UPDATED at noon to include more historical information.
It was a pleasant 71 degrees at 7 a.m. today. Remember it well.
A welcome but temporary puff of Canadian air is being shoved aside by the powerful high-pressure system that is building over the Plains and Midwest. The National Weather Service is forecasting a high of 99 today and 108 — yes, 108 — on Thursday, followed by temperatures above 100 through Monday.
No relief is in sight. By noon today, the temperature had risen to 88, the normal high for this time of year.
"What we're seeing right now is more typical of late July and August," said Scott Truett of the Weather Service office in Weldon Spring. "The worrisome thing is that we're already dry, and we're heading into what normally is our driest time. None of this bodes well."
St. Louis city officials have issued a heat advisory in the city until 7 p.m. Saturday. The advisory urges people to check on family and neighbors who are vulnerable to the heat.
The Weather Service says the last time St. Louis recorded five consecutive days at or above 100 degrees was in July 1983. The last time St. Louis had a high temperature of 108 or more was on July 18, 1954, when the temperature was 112. Four days before that, the hottest ever on record here was posted -- 115 degrees on July 14, 1954.
So far, the hottest temperature ever recorded in St. Louis in June is 105 degrees, reached on June 19, 1936, and June 29, 1952.
In 1980, the last severe heat wave in St. Louis, the temperature reached 107 on July 15. That year recorded 18 days of highs of 100 or worse, and 153 deaths were blamed on the heat.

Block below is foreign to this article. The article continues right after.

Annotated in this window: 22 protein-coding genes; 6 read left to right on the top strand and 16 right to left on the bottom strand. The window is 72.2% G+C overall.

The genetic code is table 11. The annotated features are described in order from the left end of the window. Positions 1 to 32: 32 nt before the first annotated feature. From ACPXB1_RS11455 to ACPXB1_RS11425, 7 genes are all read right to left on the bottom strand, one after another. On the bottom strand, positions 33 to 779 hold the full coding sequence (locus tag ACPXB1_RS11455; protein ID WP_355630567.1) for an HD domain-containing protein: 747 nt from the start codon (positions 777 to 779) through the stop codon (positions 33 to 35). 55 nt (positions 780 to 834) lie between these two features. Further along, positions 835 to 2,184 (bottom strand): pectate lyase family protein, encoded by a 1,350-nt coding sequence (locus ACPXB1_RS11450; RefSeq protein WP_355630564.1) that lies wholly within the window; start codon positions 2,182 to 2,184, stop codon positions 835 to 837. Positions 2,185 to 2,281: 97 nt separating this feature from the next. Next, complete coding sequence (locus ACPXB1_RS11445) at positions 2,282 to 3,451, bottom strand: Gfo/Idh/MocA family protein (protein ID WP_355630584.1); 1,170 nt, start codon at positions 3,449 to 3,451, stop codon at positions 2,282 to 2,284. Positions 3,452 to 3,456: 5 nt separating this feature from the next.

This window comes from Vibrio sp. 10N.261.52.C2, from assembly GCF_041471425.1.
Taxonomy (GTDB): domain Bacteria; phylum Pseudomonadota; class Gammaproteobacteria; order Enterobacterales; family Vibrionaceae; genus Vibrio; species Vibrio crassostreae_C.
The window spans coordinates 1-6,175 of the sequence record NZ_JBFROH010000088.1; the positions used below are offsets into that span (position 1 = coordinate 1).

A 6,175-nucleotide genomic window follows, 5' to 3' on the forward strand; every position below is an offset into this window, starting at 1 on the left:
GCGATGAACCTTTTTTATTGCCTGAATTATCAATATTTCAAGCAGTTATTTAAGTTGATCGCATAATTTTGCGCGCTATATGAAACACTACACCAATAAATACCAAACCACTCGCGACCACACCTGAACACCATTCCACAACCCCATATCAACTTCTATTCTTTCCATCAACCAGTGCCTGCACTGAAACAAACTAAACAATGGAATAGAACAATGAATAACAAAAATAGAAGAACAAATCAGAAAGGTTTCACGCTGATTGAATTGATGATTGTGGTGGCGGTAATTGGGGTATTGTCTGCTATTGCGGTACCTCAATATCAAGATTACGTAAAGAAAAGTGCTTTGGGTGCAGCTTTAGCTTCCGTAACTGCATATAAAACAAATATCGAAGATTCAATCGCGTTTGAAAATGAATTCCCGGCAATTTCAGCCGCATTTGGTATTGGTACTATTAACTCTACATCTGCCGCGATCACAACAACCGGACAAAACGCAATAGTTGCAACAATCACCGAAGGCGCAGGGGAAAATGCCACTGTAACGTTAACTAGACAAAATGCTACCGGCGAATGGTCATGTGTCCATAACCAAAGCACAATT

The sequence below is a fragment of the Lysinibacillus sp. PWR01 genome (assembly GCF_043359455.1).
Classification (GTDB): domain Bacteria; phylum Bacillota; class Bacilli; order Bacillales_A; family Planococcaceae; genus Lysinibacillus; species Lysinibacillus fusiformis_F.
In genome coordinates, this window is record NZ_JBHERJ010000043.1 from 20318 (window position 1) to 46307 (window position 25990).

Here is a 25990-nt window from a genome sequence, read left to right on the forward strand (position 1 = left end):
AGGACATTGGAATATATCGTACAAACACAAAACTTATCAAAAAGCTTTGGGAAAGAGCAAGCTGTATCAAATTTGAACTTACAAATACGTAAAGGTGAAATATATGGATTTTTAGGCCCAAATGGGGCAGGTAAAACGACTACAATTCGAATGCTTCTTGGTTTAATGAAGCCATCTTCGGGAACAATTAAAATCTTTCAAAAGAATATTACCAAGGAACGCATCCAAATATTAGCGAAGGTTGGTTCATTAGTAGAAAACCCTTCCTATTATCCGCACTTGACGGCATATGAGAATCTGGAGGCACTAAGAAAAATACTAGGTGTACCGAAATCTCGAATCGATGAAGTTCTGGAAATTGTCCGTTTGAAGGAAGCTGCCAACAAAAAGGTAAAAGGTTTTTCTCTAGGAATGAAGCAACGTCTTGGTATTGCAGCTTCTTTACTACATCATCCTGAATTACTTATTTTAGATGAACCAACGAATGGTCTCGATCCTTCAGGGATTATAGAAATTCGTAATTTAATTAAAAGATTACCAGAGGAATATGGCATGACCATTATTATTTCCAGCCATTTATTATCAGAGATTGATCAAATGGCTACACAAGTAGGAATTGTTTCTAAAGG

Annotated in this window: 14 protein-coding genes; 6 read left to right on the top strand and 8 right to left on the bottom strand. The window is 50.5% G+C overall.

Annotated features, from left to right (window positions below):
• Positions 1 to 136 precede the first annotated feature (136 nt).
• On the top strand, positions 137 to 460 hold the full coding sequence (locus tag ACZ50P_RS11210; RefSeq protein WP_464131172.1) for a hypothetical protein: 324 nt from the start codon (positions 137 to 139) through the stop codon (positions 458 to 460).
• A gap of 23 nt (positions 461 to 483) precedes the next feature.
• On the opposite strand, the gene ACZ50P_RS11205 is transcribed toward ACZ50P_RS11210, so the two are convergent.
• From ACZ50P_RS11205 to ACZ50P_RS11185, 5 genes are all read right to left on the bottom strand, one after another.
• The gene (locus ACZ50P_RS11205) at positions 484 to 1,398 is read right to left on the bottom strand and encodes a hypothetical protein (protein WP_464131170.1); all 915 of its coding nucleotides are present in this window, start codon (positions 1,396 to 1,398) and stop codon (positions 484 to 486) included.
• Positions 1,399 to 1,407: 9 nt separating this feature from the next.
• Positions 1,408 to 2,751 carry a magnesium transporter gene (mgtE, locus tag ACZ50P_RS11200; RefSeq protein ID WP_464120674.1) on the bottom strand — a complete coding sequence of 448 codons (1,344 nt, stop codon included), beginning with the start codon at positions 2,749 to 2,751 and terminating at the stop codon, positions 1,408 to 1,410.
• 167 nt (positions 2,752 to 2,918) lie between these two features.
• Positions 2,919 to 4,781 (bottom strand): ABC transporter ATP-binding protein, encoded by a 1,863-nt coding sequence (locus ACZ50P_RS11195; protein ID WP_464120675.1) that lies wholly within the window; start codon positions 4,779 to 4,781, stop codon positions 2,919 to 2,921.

Record daily highs for late June and early July are all above 100. A hot spell in 1952 accounts for the records for today's date through Friday's, when the temperature reached 105.
Wes Browning of the local Weather Service office says the temperature could hit 108 tomorrow because the core of the high-pressure system is drifting eastward. Browning said it likely diminish by Friday, but provide only the relative "relief" of 104 degrees. He said the pattern otherwise will hang on.
Last summer, the first 100-degree day was on July 11. There were 15 days at or above 100 degrees last year, causing 19 heat-related deaths. The high last year was 104 on Sept. 3.
As for the dry part of the bad news, St. Louis hasn't had rain since June 16. Only 2 inches of rain have fallen this month, almost 2 inches below normal for June. And that was after a dry May, when rainfall was three inches below normal.
The Weather Service considers the St. Louis area abnormally dry and the surrounding areas in eastern Missouri and Southern Illinois in moderate drought. Extreme drought conditions exist in far southeastern Missouri and Southern Illinois.
Truett said the temperature exceeded 100 Tuesday in parts of eastern Kansas.
"Drought conditions over the Plains tend to expand and become a kind of self-fulfilling prophecy — hot and dry, hotter and more drought," he said.
Meanwhile, Edwardsville issued a voluntary water-conservation advisory effective today to maintain its water system. The city urges residents to avoid watering lawns or gardens during the day and to cut back on watering and washing vehicles.